Bitcoin Fees Jump to Nearly 1-Year Highs – But Why?

The average fees required to send a bitcoin transaction are on the rise again, hitting their highest level in nearly a year in early April.

AccessTimeIconApr 18, 2019 at 3:55 p.m. UTC
Updated Sep 13, 2021 at 9:05 a.m. UTC

The average fees required to send a bitcoin transaction are up again.

After hovering steadily around the $0.50 mark over the last six months, data shows average fees hit their highest level in nearly a year in early April, according to data from Bitinfocharts. Since then, averages fees have swelled to around $1 to $2, a move that coincided with bitcoin's price "break out" earlier this month.


Bitcoin fees are required because there’s limited room in every block added to the bitcoin blockchain – a feature most blockchains face in order to fulfill its goal of giving users control over their money.

When the blockchain gets more popular, a user needs to compete with all the other people trying to get their transaction through. As such, a user needs to spend a bit more money on the fee to incentivize the miners securing the network to push through a transaction faster by prioritizing theirs over others.

What might be contributing this time around? As bitcoin blocks fill up with transactions, fees increase. And indeed, the number of transactions waiting in the mempool saw a sharp spike earlier this month.

As such, sources painted rising fees an inevitability, especially if interest in bitcoin continues to increase.

Seoul bitcoin meetup founder Ruben Somsen, who's been outspoken about fees, told CoinDesk:

"As long as more people become interested in bitcoin, fees will inevitably rise."

Inevitable fees

To an extent, this is simply how bitcoin works.

There’s limited space for transactions in the bitcoin blockchain. This is necessary to keep the bitcoin blockchain small enough so that as many people as possible can download all this data to run what's known as a "full node," the most secure way of using bitcoin as it gives users the ability to verify each and every transaction.

Even with a limited block size, it takes roughly 200 GB to store the full bitcoin blockchain, the size of a small laptop.

"Just like bitcoin is limited to 21 million, block space is limited to roughly 15 transactions per second (4MB block weight per 10 minutes)," Somsen said.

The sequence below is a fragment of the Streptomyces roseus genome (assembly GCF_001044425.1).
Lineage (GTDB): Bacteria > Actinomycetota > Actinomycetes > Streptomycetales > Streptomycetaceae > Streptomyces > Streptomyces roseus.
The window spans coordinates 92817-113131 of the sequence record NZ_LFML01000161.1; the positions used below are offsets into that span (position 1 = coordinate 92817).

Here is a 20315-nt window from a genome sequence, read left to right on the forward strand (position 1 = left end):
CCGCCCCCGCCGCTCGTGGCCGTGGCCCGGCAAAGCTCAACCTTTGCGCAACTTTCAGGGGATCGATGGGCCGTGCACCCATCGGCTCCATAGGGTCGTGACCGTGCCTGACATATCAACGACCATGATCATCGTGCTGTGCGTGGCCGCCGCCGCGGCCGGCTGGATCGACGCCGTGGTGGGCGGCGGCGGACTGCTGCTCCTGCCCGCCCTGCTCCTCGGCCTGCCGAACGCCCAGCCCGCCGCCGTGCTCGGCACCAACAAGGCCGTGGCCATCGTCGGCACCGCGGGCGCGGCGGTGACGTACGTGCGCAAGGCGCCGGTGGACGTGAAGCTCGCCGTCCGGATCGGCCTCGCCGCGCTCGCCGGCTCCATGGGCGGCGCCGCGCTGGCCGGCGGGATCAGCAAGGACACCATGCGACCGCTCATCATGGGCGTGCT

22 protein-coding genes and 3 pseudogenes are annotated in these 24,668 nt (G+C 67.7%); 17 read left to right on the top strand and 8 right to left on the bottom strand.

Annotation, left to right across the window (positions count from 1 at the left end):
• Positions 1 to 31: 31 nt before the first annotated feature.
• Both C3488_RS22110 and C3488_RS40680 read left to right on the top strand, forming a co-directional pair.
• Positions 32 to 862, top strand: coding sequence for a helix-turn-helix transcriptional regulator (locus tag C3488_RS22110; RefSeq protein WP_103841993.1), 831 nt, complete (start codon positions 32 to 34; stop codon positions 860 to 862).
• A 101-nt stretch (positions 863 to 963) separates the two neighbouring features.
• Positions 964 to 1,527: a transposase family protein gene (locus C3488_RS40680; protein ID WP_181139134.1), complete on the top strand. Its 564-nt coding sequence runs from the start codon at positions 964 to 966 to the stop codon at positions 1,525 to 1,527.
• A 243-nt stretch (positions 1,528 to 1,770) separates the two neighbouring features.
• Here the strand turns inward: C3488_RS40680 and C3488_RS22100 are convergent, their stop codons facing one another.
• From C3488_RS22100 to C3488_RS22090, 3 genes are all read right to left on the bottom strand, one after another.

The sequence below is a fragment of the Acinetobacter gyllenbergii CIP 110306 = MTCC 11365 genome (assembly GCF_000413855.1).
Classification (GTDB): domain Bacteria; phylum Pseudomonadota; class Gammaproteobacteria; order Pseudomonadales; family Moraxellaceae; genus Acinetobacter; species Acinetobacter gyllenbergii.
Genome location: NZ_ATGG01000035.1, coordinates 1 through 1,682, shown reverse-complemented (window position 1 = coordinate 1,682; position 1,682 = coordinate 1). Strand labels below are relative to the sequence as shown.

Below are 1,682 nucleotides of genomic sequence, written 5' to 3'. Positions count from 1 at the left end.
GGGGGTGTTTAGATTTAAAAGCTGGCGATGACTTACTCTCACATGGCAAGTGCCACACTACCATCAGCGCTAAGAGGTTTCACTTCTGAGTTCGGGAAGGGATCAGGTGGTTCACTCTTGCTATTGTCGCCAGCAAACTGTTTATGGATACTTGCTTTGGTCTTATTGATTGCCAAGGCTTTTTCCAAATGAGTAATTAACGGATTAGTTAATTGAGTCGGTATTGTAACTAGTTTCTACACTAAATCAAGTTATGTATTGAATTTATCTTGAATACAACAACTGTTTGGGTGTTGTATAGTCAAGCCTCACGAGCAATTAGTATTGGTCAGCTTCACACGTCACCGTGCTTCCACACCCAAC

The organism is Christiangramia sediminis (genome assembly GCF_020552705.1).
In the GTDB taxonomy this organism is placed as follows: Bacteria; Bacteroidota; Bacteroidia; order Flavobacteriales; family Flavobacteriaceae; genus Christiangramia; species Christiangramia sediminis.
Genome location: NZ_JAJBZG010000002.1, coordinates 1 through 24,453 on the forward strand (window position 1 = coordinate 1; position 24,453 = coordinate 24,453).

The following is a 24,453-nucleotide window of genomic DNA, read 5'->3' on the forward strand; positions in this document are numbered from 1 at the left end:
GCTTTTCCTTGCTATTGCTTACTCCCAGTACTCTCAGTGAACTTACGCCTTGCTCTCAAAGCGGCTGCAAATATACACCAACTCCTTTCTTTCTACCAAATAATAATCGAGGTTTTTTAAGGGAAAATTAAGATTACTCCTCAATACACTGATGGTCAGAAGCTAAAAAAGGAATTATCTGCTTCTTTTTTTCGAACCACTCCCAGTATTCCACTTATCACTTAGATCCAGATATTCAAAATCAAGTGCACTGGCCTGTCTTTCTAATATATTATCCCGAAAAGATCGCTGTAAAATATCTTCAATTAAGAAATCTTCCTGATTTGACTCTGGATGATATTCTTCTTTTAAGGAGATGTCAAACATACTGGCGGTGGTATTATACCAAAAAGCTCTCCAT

He added that this limit explains why fees can seemingly jump overnight.

"Users should be aware fees can rise abruptly, particularly because the difference between full and non-full blocks is like night and day. When blocks aren't full, space is practically given away for free. Once they get full, users will have to outbid each other for it," he said.

And while the recent spike in fees is notable, it’s important to note that average fees today are much (much) less than a couple of years ago, showing how high fees can go when hype drives new people to start using bitcoin.


Some cryptocurrencies, such as bitcoin cash, have tried to get around this hurdle by increasing the block size. And indeed, transaction fees are much lower for those using the blockchain.

But bitcoin developers argue this approach makes it more difficult to run full nodes, threatening the security of the network and the ability of individuals to truly provide checks and balances on the network.

Meanwhile, since the blockchain is smaller and has less computing power behind it, it's less secure, as it's less costly for someone to double-spend a transaction, thus corrupting the blockchain's integrity.

"The concern I hear the most is 'How can we get the world to use bitcoin without cheap fees?' This question reveals a misunderstanding between the fundamental limitations of the system and the desired outcome. As much as we'd all like infinitely scaled blockchains with cheap fees, today this is unfortunately not possible," Somsen argued.

When lightning strikes

Advocates are hopeful that in the long run, though, fees will be reduced by a new technology that's in the works: the lightning network.

Today, the technology is still in beta (though that's not stopping thousands of enthusiastic bitcoiners from using it anyway). As the technology advances, advocates hope that it will become the main way of making payments on the network (or at least small payments).

Lightning still has fees, but right now they're very low. To get a transaction sent across the network, lightning fees are a fraction of what bitcoin fees are.

"Theoretically as it becomes more pricey to get a transaction included in the blockchain, user behavior will adopt to either make their transaction use more efficient or switch to other off-chain methods of transacting such as using lightning or something else," Chaincode co-founder Alex Morcos told CoinDesk.

And other upcoming technologies could help, too. Segregated witness (SegWit), enacted in 2017, has helped to a degree by carving out more space in the blockchain, and pushing down fees a bit. Other technologies, such as Schnorr, could help as well.

But some experts guess that even lightning fees will eventually increase as well. Like that growing on-chain transactions will push up lightning fees as well. Obviously, only time will tell.

Bitcoin coins image via Shutterstock


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